Of course, it’s not easy to be a good witness.  And despite the remarkable abilities of the witnesses we see on Law and Order, the sad truth is that in real life eyewitnesses often, very often make terrible mistakes.  Now that DNA evidence is available, many convictions based on eyewitness testimony are overturned. (

To be a good witness, you have to be willing to look honestly and carefully at what is before you.  You can’t flinch away from the parts you don’t like.  To be a good witness of Easter you have to look hard at poverty in our society, and the way it is racialized and genderized and able-ized.  You have to look at the relentless attack on the environment, at the pain of illness and broken hearts, at the persistence of violence in homes, and in so many places in the world.  With  the Psalm that Michael read, we ask ‘Does good even exist any more?’  As a witness, you have to be willing to report truthfully on all that, and also on what it is you have seen that makes you whisper Alleluia.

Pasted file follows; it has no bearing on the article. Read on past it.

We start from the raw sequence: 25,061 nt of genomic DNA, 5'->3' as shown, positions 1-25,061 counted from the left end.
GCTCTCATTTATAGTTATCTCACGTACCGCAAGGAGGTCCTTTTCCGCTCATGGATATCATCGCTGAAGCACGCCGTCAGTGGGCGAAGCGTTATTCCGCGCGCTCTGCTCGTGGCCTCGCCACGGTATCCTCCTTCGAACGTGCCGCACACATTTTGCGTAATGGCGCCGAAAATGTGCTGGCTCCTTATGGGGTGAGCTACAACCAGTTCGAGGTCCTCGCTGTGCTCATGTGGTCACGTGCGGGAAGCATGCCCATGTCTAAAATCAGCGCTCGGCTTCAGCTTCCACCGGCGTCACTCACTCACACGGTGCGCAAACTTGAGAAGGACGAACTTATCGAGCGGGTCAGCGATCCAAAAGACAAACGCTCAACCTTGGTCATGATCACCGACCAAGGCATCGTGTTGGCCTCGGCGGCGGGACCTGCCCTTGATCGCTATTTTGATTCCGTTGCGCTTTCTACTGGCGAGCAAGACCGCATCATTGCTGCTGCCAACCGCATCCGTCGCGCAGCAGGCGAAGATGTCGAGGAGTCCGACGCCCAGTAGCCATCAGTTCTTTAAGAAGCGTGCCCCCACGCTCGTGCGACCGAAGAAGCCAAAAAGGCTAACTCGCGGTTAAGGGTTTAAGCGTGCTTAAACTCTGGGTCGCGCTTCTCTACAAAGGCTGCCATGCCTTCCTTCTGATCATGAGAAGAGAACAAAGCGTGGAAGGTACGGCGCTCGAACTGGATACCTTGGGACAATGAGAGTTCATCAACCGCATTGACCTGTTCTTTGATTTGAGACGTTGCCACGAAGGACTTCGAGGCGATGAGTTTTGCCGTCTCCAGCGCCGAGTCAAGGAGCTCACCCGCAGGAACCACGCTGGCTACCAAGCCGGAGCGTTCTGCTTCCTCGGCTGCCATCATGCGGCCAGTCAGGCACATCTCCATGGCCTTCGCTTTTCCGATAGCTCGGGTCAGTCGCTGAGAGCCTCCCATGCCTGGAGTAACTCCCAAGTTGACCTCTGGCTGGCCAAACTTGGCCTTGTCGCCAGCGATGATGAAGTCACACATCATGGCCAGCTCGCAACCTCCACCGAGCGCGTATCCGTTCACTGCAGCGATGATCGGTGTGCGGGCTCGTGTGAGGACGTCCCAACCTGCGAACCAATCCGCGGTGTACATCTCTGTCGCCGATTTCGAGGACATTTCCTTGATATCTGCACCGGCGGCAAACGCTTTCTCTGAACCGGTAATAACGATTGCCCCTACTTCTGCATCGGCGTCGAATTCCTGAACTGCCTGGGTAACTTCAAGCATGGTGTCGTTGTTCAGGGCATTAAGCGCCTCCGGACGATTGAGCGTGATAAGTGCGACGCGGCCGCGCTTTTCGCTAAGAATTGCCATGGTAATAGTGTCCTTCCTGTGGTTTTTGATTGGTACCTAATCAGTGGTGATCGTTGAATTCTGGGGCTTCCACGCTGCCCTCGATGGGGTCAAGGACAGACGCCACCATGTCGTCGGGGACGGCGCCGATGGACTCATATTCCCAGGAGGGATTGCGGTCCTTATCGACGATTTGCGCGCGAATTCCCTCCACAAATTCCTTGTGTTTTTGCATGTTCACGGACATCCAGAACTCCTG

That is the task of Easter.  To identify what it is that persuades you that your hope is well founded.  To spell it out.  Is it the simple sight of a daffodil bending in the sunshine?  A moment of caring compassion that you have experienced? Some mysterious singing deep inside?  A sense of consolation in the long darkness of night?  The laugh of a child?  What have you witnessed?  What would you say to a sketch artist?

The disciples wished Jesus would stay with them on that strange night of wounded hands and broiled fish.  They were sorry when he disappeared again. And yet we also know that in some mysterious way he did remain and stays with us still.

They were the witnesses, and so are we.  Amen.